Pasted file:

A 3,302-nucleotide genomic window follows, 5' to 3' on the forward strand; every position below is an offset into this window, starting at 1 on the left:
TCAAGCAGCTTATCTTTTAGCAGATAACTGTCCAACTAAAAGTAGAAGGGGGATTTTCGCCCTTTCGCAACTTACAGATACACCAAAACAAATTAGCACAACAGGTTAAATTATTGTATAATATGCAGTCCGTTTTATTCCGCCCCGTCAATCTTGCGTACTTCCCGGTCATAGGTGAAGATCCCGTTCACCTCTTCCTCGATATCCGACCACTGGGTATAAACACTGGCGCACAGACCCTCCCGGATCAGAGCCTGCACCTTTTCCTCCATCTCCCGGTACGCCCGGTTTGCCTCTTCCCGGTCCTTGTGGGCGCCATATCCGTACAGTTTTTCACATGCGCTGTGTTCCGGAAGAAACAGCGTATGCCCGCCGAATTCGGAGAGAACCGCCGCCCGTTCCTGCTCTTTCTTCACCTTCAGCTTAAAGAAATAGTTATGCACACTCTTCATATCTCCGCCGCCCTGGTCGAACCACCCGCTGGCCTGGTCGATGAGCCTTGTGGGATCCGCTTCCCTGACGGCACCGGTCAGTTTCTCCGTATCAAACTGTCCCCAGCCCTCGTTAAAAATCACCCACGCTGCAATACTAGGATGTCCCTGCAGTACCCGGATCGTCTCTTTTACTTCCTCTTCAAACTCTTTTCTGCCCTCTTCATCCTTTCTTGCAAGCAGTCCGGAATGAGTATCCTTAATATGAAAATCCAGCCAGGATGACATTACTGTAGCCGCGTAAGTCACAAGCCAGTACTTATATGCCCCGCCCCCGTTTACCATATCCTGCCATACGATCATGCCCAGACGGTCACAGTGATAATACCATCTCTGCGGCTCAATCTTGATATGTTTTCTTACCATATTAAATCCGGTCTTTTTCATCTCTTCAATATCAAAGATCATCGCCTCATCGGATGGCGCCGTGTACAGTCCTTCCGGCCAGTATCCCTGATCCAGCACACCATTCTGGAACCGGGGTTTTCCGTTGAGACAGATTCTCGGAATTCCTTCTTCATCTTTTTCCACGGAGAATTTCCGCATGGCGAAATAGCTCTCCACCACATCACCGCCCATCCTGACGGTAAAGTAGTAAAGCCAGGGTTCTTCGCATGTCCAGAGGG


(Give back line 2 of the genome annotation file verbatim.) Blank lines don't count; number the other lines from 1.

TCAAGCAGCTTATCTTTTAGCAGATAACTGTCCAACTAAAAGTAGAAGGGGGATTTTCGCCCTTTCGCAACTTACAGATACACCAAAACAAATTAGCACAACAGGTTAAATTATTGTATAATATGCAGTCCGTTTTATTCCGCCCCGTCAATCTTGCGTACTTCCCGGTCATAGGTGAAGATCCCGTTCACCTCTTCCTCGATATCCGACCACTGGGTATAAACACTGGCGCACAGACCCTCCCGGATCAGAGCCTGCACCTTTTCCTCCATCTCCCGGTACGCCCGGTTTGCCTCTTCCCGGTCCTTGTGGGCGCCATATCCGTACAGTTTTTCACATGCGCTGTGTTCCGGAAGAAACAGCGTATGCCCGCCGAATTCGGAGAGAACCGCCGCCCGTTCCTGCTCTTTCTTCACCTTCAGCTTAAAGAAATAGTTATGCACACTCTTCATATCTCCGCCGCCCTGGTCGAACCACCCGCTGGCCTGGTCGATGAGCCTTGTGGGATCCGCTTCCCTGACGGCACCGGTCAGTTTCTCCGTATCAAACTGTCCCCAGCCCTCGTTAAAAATCACCCACGCTGCAATACTAGGATGTCCCTGCAGTACCCGGATCGTCTCTTTTACTTCCTCTTCAAACTCTTTTCTGCCCTCTTCATCCTTTCTTGCAAGCAGTCCGGAATGAGTATCCTTAATATGAAAATCCAGCCAGGATGACATTACTGTAGCCGCGTAAGTCACAAGCCAGTACTTATATGCCCCGCCCCCGTTTACCATATCCTGCCATACGATCATGCCCAGACGGTCACAGTGATAATACCATCTCTGCGGCTCAATCTTGATATGTTTTCTTACCATATTAAATCCGGTCTTTTTCATCTCTTCAATATCAAAGATCATCGCCTCATCGGATGGCGCCGTGTACAGTCCTTCCGGCCAGTATCCCTGATCCAGCACACCATTCTGGAACCGGGGTTTTCCGTTGAGACAGATTCTCGGAATTCCTTCTTCATCTTTTTCCACGGAGAATTTCCGCATGGCGAAATAGCTCTCCACCACATCACCGCCCATCCTGACGGTAAAGTAGTAAAGCCAGGGTTCTTCGCATGTCCAGAGGG